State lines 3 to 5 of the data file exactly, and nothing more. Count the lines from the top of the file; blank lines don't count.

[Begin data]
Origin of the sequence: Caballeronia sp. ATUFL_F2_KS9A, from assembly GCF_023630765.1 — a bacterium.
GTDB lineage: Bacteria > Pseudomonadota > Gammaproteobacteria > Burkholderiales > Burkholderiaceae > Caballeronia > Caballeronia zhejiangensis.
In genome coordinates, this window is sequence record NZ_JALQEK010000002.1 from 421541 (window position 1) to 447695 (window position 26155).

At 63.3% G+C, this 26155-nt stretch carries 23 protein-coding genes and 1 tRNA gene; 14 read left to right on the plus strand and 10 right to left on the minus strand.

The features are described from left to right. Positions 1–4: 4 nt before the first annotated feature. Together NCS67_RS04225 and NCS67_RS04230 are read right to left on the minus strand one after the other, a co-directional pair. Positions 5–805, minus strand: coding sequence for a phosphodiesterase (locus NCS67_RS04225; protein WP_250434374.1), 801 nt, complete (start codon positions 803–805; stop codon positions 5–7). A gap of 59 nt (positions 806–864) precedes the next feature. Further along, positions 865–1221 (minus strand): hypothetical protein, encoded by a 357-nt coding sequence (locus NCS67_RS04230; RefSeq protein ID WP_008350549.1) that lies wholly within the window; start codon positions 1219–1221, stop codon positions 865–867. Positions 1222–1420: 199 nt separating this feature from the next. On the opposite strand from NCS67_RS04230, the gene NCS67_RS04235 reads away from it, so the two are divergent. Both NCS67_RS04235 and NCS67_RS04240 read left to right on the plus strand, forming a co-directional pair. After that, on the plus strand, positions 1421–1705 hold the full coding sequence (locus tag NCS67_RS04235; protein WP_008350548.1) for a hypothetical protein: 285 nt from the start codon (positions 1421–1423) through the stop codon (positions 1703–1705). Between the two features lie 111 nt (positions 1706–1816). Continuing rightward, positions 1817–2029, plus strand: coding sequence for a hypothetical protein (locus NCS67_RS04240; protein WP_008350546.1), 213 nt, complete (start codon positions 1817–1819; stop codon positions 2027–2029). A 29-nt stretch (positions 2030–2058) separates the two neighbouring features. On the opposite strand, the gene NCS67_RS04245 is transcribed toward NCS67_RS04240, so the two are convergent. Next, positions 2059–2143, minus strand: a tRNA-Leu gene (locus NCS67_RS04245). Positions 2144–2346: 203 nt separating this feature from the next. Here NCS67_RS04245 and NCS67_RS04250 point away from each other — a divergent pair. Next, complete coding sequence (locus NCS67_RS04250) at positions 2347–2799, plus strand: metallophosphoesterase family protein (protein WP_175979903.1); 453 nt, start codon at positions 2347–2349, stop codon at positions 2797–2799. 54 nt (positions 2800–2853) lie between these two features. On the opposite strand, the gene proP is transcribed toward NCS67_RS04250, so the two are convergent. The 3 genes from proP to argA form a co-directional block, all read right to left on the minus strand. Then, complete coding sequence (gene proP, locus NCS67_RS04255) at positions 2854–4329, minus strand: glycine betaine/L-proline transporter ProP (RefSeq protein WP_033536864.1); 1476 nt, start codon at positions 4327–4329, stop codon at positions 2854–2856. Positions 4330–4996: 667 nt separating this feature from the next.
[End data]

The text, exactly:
In genome coordinates, this window is sequence record NZ_JALQEK010000002.1 from 421541 (window position 1) to 447695 (window position 26155).

At 63.3% G+C, this 26155-nt stretch carries 23 protein-coding genes and 1 tRNA gene; 14 read left to right on the plus strand and 10 right to left on the minus strand.

The features are described from left to right. Positions 1–4: 4 nt before the first annotated feature. Together NCS67_RS04225 and NCS67_RS04230 are read right to left on the minus strand one after the other, a co-directional pair. Positions 5–805, minus strand: coding sequence for a phosphodiesterase (locus NCS67_RS04225; protein WP_250434374.1), 801 nt, complete (start codon positions 803–805; stop codon positions 5–7). A gap of 59 nt (positions 806–864) precedes the next feature. Further along, positions 865–1221 (minus strand): hypothetical protein, encoded by a 357-nt coding sequence (locus NCS67_RS04230; RefSeq protein ID WP_008350549.1) that lies wholly within the window; start codon positions 1219–1221, stop codon positions 865–867. Positions 1222–1420: 199 nt separating this feature from the next. On the opposite strand from NCS67_RS04230, the gene NCS67_RS04235 reads away from it, so the two are divergent. Both NCS67_RS04235 and NCS67_RS04240 read left to right on the plus strand, forming a co-directional pair. After that, on the plus strand, positions 1421–1705 hold the full coding sequence (locus tag NCS67_RS04235; protein WP_008350548.1) for a hypothetical protein: 285 nt from the start codon (positions 1421–1423) through the stop codon (positions 1703–1705). Between the two features lie 111 nt (positions 1706–1816). Continuing rightward, positions 1817–2029, plus strand: coding sequence for a hypothetical protein (locus NCS67_RS04240; protein WP_008350546.1), 213 nt, complete (start codon positions 1817–1819; stop codon positions 2027–2029). A 29-nt stretch (positions 2030–2058) separates the two neighbouring features. On the opposite strand, the gene NCS67_RS04245 is transcribed toward NCS67_RS04240, so the two are convergent. Next, positions 2059–2143, minus strand: a tRNA-Leu gene (locus NCS67_RS04245). Positions 2144–2346: 203 nt separating this feature from the next. Here NCS67_RS04245 and NCS67_RS04250 point away from each other — a divergent pair. Next, complete coding sequence (locus NCS67_RS04250) at positions 2347–2799, plus strand: metallophosphoesterase family protein (protein WP_175979903.1); 453 nt, start codon at positions 2347–2349, stop codon at positions 2797–2799. 54 nt (positions 2800–2853) lie between these two features. On the opposite strand, the gene proP is transcribed toward NCS67_RS04250, so the two are convergent. The 3 genes from proP to argA form a co-directional block, all read right to left on the minus strand. Then, complete coding sequence (gene proP, locus NCS67_RS04255) at positions 2854–4329, minus strand: glycine betaine/L-proline transporter ProP (RefSeq protein WP_033536864.1); 1476 nt, start codon at positions 4327–4329, stop codon at positions 2854–2856. Positions 4330–4996: 667 nt separating this feature from the next.